The Quireboys - 'Live In London' (DVE) Print E-mail
CD Reviews
Written by Gaz E   
Monday, 15 November 2010 06:00

Live20In20LondonThere will always be a place in my rock 'n' roll heart for The Quireboys. Dating back to their Survival Records days, my love affair with the band may have become a little more platonic as I've grown older but, c'mon, if you were around this band back then, how can you resist songs like 'Misled', 'Sex Party' and 'There She Goes Again'?


But resist them you must, say The Quireboys, well in regards to this release anyway. Making a statement a month before the release of this live album, The Quireboys asked fans not to buy it as it was not endorsed by the band. So what to do, Q'boys fans? You want it surely, but will you go against the band's wishes?


My copy was free (although, curiously, sent for review after the release date) so I feel no shame but, leather-look cover art that looks like an unofficial band product wallet that your nan would have bought you from her holiday in the 80s aside, there's not much about this release that staunch Quireboys fans won't love.


Recorded at the Marquee at the conclusion of the band's stint on the 2002 Monsters Of Rock tour (alongside Alice Cooper, Thunder and The Dogs D'Amour), 'Live In London' opens with a cool version of 'C'mon', the first of four tracks from the then current album 'This Is Rock 'N' Roll' which marked a real return to form for the band back at the start of the last decade. The title track, 'Turn Away' and a great 'Show Me What Ya Got' fitted nicely into the live set back in those days and this disc, band approved or not, showcases that nicely. 'Tramps & Thieves' is the only track from the..err..difficult second album to make an appearance here, the rest of the set is made up of classic cuts including, of course, 'Hey You', '7 O'Clock' and 'Whippin' Boy'.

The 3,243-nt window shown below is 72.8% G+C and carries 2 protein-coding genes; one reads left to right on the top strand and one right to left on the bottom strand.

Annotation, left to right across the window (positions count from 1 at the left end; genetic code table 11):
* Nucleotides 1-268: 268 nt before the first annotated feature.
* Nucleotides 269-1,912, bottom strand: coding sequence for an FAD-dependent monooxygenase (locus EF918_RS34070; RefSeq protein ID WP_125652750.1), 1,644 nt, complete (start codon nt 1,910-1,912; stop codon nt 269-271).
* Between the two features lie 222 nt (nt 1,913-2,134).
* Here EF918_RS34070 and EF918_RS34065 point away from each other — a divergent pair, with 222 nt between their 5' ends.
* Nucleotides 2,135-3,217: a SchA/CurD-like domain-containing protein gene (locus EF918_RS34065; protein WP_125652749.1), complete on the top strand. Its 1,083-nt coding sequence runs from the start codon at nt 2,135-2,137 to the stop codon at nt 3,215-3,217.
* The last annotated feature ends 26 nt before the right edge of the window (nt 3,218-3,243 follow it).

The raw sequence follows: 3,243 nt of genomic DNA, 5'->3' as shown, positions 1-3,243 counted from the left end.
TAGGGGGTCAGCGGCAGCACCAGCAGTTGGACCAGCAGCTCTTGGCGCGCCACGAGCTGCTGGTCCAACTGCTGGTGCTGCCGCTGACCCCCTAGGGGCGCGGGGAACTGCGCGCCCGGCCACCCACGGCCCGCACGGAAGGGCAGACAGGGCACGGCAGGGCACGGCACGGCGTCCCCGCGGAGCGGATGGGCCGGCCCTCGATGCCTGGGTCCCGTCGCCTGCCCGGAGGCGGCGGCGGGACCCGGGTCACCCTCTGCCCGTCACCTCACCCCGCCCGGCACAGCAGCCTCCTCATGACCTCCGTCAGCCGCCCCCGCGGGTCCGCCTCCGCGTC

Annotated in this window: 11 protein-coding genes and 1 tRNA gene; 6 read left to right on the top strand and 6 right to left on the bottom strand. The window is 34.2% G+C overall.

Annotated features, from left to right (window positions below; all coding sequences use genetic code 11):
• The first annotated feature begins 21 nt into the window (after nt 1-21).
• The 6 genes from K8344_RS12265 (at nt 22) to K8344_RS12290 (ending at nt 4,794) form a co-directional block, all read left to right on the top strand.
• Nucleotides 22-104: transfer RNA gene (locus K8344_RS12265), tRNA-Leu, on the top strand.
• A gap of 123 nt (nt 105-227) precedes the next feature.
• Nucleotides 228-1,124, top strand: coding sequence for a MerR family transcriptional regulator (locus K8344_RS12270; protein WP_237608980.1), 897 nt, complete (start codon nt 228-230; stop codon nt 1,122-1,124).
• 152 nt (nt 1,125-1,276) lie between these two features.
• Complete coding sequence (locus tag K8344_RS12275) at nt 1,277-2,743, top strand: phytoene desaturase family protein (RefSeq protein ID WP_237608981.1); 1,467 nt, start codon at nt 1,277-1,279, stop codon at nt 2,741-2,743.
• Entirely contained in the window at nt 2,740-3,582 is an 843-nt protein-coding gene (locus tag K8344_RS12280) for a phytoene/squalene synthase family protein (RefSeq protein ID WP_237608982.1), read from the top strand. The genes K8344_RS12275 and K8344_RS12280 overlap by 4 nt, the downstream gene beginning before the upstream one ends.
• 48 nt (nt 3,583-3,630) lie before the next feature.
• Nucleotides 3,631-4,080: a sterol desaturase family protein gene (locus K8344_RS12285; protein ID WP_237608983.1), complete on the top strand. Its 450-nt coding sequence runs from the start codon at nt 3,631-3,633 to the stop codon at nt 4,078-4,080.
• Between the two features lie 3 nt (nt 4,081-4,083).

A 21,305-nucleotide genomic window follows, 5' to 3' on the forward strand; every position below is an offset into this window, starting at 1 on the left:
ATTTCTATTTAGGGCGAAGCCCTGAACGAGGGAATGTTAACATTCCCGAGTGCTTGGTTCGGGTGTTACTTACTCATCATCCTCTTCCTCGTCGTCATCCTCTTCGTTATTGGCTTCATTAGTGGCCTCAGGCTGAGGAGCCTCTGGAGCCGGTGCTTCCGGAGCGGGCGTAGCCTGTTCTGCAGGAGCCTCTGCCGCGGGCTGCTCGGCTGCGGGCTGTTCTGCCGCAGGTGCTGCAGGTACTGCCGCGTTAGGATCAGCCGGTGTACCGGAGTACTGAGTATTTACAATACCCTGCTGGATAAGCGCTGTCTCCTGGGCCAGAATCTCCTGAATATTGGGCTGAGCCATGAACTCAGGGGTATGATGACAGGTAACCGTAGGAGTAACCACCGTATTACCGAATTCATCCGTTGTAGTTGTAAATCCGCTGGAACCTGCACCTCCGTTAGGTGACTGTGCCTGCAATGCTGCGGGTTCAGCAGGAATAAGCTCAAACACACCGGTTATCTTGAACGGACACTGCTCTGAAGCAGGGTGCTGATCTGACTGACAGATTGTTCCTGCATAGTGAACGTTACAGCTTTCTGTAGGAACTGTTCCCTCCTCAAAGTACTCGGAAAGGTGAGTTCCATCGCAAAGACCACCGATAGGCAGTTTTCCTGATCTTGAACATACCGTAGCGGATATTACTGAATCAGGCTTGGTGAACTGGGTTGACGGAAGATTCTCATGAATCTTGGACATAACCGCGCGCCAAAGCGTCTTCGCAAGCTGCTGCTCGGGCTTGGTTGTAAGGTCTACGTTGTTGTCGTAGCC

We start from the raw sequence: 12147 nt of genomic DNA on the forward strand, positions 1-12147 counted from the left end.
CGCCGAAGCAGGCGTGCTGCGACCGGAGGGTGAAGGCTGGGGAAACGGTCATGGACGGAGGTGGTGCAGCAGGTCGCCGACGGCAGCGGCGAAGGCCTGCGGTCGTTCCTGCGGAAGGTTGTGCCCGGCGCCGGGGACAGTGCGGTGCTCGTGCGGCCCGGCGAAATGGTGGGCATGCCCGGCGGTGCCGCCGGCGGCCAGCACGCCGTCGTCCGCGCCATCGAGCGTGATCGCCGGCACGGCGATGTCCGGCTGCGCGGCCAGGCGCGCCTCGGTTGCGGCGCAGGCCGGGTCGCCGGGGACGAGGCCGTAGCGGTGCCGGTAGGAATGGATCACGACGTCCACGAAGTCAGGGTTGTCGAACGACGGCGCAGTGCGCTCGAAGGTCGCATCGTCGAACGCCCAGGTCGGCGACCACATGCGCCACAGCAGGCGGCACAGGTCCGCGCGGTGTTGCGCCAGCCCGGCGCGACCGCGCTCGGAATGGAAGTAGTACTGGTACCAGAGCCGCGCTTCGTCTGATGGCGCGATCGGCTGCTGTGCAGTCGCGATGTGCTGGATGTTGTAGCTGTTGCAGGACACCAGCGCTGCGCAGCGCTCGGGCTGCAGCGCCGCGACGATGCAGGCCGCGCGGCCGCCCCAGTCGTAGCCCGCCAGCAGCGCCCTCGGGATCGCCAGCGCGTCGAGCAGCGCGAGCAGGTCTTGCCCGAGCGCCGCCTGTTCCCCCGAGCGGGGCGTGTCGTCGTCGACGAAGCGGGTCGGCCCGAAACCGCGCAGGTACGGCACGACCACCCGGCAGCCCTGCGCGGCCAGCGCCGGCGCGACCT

Want holes picking? Okay then. The needless drum solo tacked on the end of 'This Is Rock 'N' Roll' purely because Jason Bonham was playing with the band was useless then and sounds even more so now. The version here of the timeless 'I Don't Love You Anymore', a song always guaranteed to get me singing into the hair brush to an imaginary audience of notches on the bedpost (playing field/toilet cubicle/backseat - you know the score), ain't as great as it should be. And more use of the editing suite should have been forthcoming in regards to between-song patter. But that's being really picky. Honestly, there's not much here to dislike.


DVE's Live & Loud Collection comes with an audio disc of the live set and, somewhat curiously, a live DVD of exactly the same thing. Okay, there's an introduction from Krusher (with a gag that falls flatter than a Vic Reeves dove joke) and more between-song tomfoolery but, honestly, something different would be slightly more appealing. Saying that, this live footage is very decent and as good as a budget retail DVD release. In fact, I'm sure that some would even prefer to watch this than listen to the album itself, an album, of course, that the band don't want you to buy.....


.....I'll do you a tape.